The bonkers adventures of the McKilligan sisters continue in the second book of Laurenston’s Honey Badger Chronicles. Stevie, the baby sister of the chaotic trio and a musical and scientific prodigy, is struggling. Her meds aren’t working to control her panic disorder anymore, her good-for-nothing father and her dangerous uncles seem headed toward a confrontation, and at the same time The Group needs her help to figure out who is targeting shifter hybrids.
One of the very first ways I connected to Romancelandia was through romance podcasts. I was an avid podcast listener in those days, so it was natural to look for a romance podcast to listen to. I listened to dozens of episodes of Sarah Wendell & Jane Litte’s DBSA podcast, when I was a baby romance reader, hearing about new books, learning about publishing and being introduced to romance fandom.
Although I’ve filled up a lot of free time I used to listen to podcasts with audiobooks since then, my interest in romance podcasts has not diminished. It has been fabulous to see the number of romance related podcasts grow, almost exponentially over the past few years, even if I can’t keep up with all them anymore.
The first series of Anne Bishop’s The Others ended two years ago with Etched in Bone. Since then Bishop has written two additional books in that world for her World of the Others series. In this spin off series Bishop revisits familiar themes, while expanding the world, by introducing new types of characters and introducing new perspectives. The first book in that series was Lake Silence. It took place in an Others controlled human settlement, and it takes place a little bit after Etched in Bone. That book followed new but familiar characters and could be read as a standalone, as it only lightly references prior books.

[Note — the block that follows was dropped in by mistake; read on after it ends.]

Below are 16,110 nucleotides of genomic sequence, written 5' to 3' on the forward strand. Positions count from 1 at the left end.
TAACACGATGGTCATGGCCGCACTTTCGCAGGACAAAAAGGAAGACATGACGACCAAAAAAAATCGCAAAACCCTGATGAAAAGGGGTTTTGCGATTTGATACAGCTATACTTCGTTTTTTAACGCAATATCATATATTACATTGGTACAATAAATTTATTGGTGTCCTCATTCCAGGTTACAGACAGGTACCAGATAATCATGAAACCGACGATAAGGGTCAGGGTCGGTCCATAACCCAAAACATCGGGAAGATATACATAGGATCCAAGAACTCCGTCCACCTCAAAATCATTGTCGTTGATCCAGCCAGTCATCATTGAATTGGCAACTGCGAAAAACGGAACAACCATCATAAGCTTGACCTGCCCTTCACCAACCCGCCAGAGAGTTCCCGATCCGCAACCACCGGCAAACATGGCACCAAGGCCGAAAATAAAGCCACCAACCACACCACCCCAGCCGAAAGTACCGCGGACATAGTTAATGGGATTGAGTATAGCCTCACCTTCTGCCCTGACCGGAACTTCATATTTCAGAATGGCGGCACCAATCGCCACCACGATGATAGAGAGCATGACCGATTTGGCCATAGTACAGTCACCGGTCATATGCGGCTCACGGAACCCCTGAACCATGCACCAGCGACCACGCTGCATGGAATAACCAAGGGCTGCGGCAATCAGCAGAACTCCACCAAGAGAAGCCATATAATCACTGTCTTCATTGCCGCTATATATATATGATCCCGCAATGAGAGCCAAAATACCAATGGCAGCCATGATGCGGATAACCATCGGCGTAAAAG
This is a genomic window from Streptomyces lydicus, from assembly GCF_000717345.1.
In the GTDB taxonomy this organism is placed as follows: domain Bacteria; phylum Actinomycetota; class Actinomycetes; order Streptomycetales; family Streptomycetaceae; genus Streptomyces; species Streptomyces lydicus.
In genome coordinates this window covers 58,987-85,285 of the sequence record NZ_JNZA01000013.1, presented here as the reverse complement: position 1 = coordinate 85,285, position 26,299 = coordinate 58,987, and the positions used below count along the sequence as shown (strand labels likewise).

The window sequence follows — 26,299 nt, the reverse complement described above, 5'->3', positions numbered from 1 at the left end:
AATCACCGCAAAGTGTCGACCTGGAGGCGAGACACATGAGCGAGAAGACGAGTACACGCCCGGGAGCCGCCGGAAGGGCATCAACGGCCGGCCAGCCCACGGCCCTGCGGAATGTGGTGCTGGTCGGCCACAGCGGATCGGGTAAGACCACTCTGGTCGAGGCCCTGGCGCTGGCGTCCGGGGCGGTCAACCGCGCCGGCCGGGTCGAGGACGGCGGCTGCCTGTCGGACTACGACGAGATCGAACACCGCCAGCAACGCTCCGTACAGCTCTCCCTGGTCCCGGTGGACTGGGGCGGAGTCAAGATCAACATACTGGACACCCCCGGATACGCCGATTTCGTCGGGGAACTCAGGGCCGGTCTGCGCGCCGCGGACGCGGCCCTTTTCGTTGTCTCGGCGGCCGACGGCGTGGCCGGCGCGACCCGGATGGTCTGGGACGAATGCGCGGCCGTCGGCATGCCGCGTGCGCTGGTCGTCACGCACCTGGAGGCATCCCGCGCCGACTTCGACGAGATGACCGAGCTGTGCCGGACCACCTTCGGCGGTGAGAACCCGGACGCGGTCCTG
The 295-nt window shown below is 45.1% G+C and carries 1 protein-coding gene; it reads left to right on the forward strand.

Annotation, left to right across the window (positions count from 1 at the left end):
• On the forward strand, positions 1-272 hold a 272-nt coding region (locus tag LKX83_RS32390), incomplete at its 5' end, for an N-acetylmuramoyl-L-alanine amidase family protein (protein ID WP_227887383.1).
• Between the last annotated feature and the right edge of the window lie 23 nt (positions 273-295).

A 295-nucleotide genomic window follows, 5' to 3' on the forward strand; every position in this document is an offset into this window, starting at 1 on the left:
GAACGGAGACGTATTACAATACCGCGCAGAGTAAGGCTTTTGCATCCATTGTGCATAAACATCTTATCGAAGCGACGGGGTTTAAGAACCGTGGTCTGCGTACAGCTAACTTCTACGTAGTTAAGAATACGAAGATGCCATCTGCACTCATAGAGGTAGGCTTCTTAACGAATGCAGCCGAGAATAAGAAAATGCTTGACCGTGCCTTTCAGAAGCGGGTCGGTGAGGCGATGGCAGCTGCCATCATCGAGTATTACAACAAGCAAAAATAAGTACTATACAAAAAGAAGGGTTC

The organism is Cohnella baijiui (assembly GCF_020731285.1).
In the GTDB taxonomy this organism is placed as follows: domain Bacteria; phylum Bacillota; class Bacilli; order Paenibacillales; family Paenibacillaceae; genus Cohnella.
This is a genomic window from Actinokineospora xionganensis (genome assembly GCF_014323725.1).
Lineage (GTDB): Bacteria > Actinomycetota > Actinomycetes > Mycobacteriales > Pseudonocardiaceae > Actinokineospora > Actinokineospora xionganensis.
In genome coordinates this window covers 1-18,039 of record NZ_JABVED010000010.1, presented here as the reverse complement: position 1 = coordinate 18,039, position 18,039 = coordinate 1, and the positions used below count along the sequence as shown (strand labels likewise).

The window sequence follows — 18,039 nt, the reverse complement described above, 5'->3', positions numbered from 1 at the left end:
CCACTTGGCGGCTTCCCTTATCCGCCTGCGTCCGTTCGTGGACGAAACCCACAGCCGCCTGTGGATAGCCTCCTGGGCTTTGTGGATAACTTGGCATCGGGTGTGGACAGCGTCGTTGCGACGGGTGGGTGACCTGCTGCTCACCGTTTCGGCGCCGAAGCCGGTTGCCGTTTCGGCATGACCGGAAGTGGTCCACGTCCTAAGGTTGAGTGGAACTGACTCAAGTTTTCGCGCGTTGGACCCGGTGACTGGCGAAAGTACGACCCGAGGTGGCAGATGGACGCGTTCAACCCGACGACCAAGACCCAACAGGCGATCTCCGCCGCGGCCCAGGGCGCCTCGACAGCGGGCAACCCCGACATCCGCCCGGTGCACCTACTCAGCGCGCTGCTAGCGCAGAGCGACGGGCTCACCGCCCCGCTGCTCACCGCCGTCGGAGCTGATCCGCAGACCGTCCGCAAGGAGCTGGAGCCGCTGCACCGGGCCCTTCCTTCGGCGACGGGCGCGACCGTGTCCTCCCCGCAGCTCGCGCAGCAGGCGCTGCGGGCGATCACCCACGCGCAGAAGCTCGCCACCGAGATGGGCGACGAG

Wild Country, however, takes things a completely different direction. As a long-time fan of the Others series, I couldn’t put it down, but it suffers from and magnifies a lot of the problematic issues from the original series - chiefly, sexualized violence against women - this time, extending beyond the exploitation of the cassandra sangue. A large of percentage of the women in this book experience some sort of violence or sexual harassment at some point in the novel and one character suffers a gratuitously explicitly violent death.